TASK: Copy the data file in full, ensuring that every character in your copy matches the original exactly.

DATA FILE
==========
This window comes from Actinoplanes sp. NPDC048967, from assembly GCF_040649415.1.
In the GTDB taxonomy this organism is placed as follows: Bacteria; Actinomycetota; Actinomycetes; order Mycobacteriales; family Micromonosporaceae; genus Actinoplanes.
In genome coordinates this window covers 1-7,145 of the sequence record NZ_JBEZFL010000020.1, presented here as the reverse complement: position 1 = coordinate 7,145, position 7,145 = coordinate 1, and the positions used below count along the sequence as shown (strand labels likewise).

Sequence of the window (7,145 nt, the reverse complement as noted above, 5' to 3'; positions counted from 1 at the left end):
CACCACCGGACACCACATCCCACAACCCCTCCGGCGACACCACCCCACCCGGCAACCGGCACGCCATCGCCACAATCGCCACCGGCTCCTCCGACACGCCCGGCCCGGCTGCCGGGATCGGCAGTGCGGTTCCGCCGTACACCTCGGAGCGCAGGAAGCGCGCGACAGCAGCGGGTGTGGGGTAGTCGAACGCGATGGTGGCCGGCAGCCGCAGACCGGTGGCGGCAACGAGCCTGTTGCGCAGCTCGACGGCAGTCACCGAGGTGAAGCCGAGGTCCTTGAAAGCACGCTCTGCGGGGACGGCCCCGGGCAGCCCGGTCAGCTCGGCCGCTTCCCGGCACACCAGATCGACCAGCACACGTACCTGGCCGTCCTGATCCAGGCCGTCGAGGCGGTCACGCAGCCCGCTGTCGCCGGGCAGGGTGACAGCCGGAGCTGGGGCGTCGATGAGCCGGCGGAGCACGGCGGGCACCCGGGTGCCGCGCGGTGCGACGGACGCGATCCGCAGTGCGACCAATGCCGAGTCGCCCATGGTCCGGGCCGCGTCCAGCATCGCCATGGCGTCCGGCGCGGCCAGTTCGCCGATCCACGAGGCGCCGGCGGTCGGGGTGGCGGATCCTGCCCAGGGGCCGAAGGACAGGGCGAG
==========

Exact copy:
This window comes from Actinoplanes sp. NPDC048967, from assembly GCF_040649415.1.
In the GTDB taxonomy this organism is placed as follows: Bacteria; Actinomycetota; Actinomycetes; order Mycobacteriales; family Micromonosporaceae; genus Actinoplanes.
In genome coordinates this window covers 1-7,145 of the sequence record NZ_JBEZFL010000020.1, presented here as the reverse complement: position 1 = coordinate 7,145, position 7,145 = coordinate 1, and the positions used below count along the sequence as shown (strand labels likewise).

Sequence of the window (7,145 nt, the reverse complement as noted above, 5' to 3'; positions counted from 1 at the left end):
CACCACCGGACACCACATCCCACAACCCCTCCGGCGACACCACCCCACCCGGCAACCGGCACGCCATCGCCACAATCGCCACCGGCTCCTCCGACACGCCCGGCCCGGCTGCCGGGATCGGCAGTGCGGTTCCGCCGTACACCTCGGAGCGCAGGAAGCGCGCGACAGCAGCGGGTGTGGGGTAGTCGAACGCGATGGTGGCCGGCAGCCGCAGACCGGTGGCGGCAACGAGCCTGTTGCGCAGCTCGACGGCAGTCACCGAGGTGAAGCCGAGGTCCTTGAAAGCACGCTCTGCGGGGACGGCCCCGGGCAGCCCGGTCAGCTCGGCCGCTTCCCGGCACACCAGATCGACCAGCACACGTACCTGGCCGTCCTGATCCAGGCCGTCGAGGCGGTCACGCAGCCCGCTGTCGCCGGGCAGGGTGACAGCCGGAGCTGGGGCGTCGATGAGCCGGCGGAGCACGGCGGGCACCCGGGTGCCGCGCGGTGCGACGGACGCGATCCGCAGTGCGACCAATGCCGAGTCGCCCATGGTCCGGGCCGCGTCCAGCATCGCCATGGCGTCCGGCGCGGCCAGTTCGCCGATCCACGAGGCGCCGGCGGTCGGGGTGGCGGATCCTGCCCAGGGGCCGAAGGACAGGGCGAG